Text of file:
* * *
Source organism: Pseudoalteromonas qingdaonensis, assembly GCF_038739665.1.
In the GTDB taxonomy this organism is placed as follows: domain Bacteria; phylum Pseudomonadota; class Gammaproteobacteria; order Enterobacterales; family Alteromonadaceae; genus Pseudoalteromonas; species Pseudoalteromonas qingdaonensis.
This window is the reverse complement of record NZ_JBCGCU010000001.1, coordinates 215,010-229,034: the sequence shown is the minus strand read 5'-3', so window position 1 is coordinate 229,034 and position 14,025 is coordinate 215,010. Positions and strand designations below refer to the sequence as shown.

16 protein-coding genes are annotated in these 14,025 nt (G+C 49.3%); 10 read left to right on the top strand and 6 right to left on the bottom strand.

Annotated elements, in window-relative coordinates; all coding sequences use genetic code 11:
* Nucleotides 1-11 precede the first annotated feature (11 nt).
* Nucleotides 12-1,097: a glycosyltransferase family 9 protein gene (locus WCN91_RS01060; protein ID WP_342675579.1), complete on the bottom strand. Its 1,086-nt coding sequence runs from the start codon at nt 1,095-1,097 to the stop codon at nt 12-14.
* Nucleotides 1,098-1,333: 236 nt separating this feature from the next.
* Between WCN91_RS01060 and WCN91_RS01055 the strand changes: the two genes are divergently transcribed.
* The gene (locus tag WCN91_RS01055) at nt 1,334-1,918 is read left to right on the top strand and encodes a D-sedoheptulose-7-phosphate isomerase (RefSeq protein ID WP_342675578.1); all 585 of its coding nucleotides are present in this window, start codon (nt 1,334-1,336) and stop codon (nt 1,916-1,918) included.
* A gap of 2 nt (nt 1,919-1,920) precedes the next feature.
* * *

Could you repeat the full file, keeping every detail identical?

Source organism: Pseudoalteromonas qingdaonensis, assembly GCF_038739665.1.
In the GTDB taxonomy this organism is placed as follows: domain Bacteria; phylum Pseudomonadota; class Gammaproteobacteria; order Enterobacterales; family Alteromonadaceae; genus Pseudoalteromonas; species Pseudoalteromonas qingdaonensis.
This window is the reverse complement of record NZ_JBCGCU010000001.1, coordinates 215,010-229,034: the sequence shown is the minus strand read 5'-3', so window position 1 is coordinate 229,034 and position 14,025 is coordinate 215,010. Positions and strand designations below refer to the sequence as shown.

16 protein-coding genes are annotated in these 14,025 nt (G+C 49.3%); 10 read left to right on the top strand and 6 right to left on the bottom strand.

Annotated elements, in window-relative coordinates; all coding sequences use genetic code 11:
* Nucleotides 1-11 precede the first annotated feature (11 nt).
* Nucleotides 12-1,097: a glycosyltransferase family 9 protein gene (locus WCN91_RS01060; protein ID WP_342675579.1), complete on the bottom strand. Its 1,086-nt coding sequence runs from the start codon at nt 1,095-1,097 to the stop codon at nt 12-14.
* Nucleotides 1,098-1,333: 236 nt separating this feature from the next.
* Between WCN91_RS01060 and WCN91_RS01055 the strand changes: the two genes are divergently transcribed.
* The gene (locus tag WCN91_RS01055) at nt 1,334-1,918 is read left to right on the top strand and encodes a D-sedoheptulose-7-phosphate isomerase (RefSeq protein ID WP_342675578.1); all 585 of its coding nucleotides are present in this window, start codon (nt 1,334-1,336) and stop codon (nt 1,916-1,918) included.
* A gap of 2 nt (nt 1,919-1,920) precedes the next feature.